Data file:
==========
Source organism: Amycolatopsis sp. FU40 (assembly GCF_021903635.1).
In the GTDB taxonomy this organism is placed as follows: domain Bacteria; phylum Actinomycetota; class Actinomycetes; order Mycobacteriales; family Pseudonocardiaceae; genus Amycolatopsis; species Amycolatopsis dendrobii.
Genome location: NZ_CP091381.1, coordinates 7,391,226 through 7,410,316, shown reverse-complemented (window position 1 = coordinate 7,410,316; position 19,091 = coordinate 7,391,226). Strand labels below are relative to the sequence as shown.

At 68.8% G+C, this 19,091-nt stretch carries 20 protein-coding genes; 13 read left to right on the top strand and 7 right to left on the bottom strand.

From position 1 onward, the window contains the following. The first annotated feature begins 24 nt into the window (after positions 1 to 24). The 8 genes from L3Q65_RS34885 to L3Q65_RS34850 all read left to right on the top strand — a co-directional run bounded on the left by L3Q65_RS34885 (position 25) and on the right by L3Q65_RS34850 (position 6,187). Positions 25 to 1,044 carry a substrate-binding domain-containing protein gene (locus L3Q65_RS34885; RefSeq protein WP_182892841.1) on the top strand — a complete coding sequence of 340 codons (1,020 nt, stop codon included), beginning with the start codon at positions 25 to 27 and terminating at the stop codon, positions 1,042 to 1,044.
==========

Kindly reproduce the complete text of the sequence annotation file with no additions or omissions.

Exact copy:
Source organism: Amycolatopsis sp. FU40 (assembly GCF_021903635.1).
In the GTDB taxonomy this organism is placed as follows: domain Bacteria; phylum Actinomycetota; class Actinomycetes; order Mycobacteriales; family Pseudonocardiaceae; genus Amycolatopsis; species Amycolatopsis dendrobii.
Genome location: NZ_CP091381.1, coordinates 7,391,226 through 7,410,316, shown reverse-complemented (window position 1 = coordinate 7,410,316; position 19,091 = coordinate 7,391,226). Strand labels below are relative to the sequence as shown.

At 68.8% G+C, this 19,091-nt stretch carries 20 protein-coding genes; 13 read left to right on the top strand and 7 right to left on the bottom strand.

From position 1 onward, the window contains the following. The first annotated feature begins 24 nt into the window (after positions 1 to 24). The 8 genes from L3Q65_RS34885 to L3Q65_RS34850 all read left to right on the top strand — a co-directional run bounded on the left by L3Q65_RS34885 (position 25) and on the right by L3Q65_RS34850 (position 6,187). Positions 25 to 1,044 carry a substrate-binding domain-containing protein gene (locus L3Q65_RS34885; RefSeq protein WP_182892841.1) on the top strand — a complete coding sequence of 340 codons (1,020 nt, stop codon included), beginning with the start codon at positions 25 to 27 and terminating at the stop codon, positions 1,042 to 1,044.